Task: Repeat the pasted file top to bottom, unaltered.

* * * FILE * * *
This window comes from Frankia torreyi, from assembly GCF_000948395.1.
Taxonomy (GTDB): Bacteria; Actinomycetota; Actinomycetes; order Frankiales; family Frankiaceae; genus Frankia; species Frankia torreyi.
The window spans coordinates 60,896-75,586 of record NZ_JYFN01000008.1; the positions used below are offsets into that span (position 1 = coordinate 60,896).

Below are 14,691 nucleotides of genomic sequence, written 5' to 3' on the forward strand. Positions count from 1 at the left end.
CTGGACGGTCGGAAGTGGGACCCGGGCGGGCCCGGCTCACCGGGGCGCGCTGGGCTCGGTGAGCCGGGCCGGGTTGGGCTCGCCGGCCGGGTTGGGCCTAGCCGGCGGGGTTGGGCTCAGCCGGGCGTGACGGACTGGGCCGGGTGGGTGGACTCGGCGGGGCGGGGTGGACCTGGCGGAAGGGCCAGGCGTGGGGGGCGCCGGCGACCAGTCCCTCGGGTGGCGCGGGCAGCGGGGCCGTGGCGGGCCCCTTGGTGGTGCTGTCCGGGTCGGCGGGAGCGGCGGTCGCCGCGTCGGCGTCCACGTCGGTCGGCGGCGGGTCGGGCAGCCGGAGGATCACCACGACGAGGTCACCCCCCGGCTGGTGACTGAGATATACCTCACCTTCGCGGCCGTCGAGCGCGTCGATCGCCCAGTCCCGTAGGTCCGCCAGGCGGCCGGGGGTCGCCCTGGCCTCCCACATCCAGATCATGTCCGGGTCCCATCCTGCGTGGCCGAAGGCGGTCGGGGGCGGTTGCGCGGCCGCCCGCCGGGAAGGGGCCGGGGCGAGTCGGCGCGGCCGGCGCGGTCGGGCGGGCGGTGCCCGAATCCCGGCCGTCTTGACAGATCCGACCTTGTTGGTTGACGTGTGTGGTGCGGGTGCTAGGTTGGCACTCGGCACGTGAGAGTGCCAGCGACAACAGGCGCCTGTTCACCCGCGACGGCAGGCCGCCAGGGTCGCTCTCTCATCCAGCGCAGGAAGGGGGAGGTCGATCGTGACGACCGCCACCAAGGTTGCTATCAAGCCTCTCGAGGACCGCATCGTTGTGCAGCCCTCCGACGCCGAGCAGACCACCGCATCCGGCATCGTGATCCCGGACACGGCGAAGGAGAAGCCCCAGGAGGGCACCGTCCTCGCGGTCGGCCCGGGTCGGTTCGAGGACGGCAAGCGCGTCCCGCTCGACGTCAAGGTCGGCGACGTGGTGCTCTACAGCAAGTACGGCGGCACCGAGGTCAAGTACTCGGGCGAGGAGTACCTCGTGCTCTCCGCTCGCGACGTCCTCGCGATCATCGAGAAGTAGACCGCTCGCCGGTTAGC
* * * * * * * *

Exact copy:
This window comes from Frankia torreyi, from assembly GCF_000948395.1.
Taxonomy (GTDB): Bacteria; Actinomycetota; Actinomycetes; order Frankiales; family Frankiaceae; genus Frankia; species Frankia torreyi.
The window spans coordinates 60,896-75,586 of record NZ_JYFN01000008.1; the positions used below are offsets into that span (position 1 = coordinate 60,896).

Below are 14,691 nucleotides of genomic sequence, written 5' to 3' on the forward strand. Positions count from 1 at the left end.
CTGGACGGTCGGAAGTGGGACCCGGGCGGGCCCGGCTCACCGGGGCGCGCTGGGCTCGGTGAGCCGGGCCGGGTTGGGCTCGCCGGCCGGGTTGGGCCTAGCCGGCGGGGTTGGGCTCAGCCGGGCGTGACGGACTGGGCCGGGTGGGTGGACTCGGCGGGGCGGGGTGGACCTGGCGGAAGGGCCAGGCGTGGGGGGCGCCGGCGACCAGTCCCTCGGGTGGCGCGGGCAGCGGGGCCGTGGCGGGCCCCTTGGTGGTGCTGTCCGGGTCGGCGGGAGCGGCGGTCGCCGCGTCGGCGTCCACGTCGGTCGGCGGCGGGTCGGGCAGCCGGAGGATCACCACGACGAGGTCACCCCCCGGCTGGTGACTGAGATATACCTCACCTTCGCGGCCGTCGAGCGCGTCGATCGCCCAGTCCCGTAGGTCCGCCAGGCGGCCGGGGGTCGCCCTGGCCTCCCACATCCAGATCATGTCCGGGTCCCATCCTGCGTGGCCGAAGGCGGTCGGGGGCGGTTGCGCGGCCGCCCGCCGGGAAGGGGCCGGGGCGAGTCGGCGCGGCCGGCGCGGTCGGGCGGGCGGTGCCCGAATCCCGGCCGTCTTGACAGATCCGACCTTGTTGGTTGACGTGTGTGGTGCGGGTGCTAGGTTGGCACTCGGCACGTGAGAGTGCCAGCGACAACAGGCGCCTGTTCACCCGCGACGGCAGGCCGCCAGGGTCGCTCTCTCATCCAGCGCAGGAAGGGGGAGGTCGATCGTGACGACCGCCACCAAGGTTGCTATCAAGCCTCTCGAGGACCGCATCGTTGTGCAGCCCTCCGACGCCGAGCAGACCACCGCATCCGGCATCGTGATCCCGGACACGGCGAAGGAGAAGCCCCAGGAGGGCACCGTCCTCGCGGTCGGCCCGGGTCGGTTCGAGGACGGCAAGCGCGTCCCGCTCGACGTCAAGGTCGGCGACGTGGTGCTCTACAGCAAGTACGGCGGCACCGAGGTCAAGTACTCGGGCGAGGAGTACCTCGTGCTCTCCGCTCGCGACGTCCTCGCGATCATCGAGAAGTAGACCGCTCGCCGGTTAGC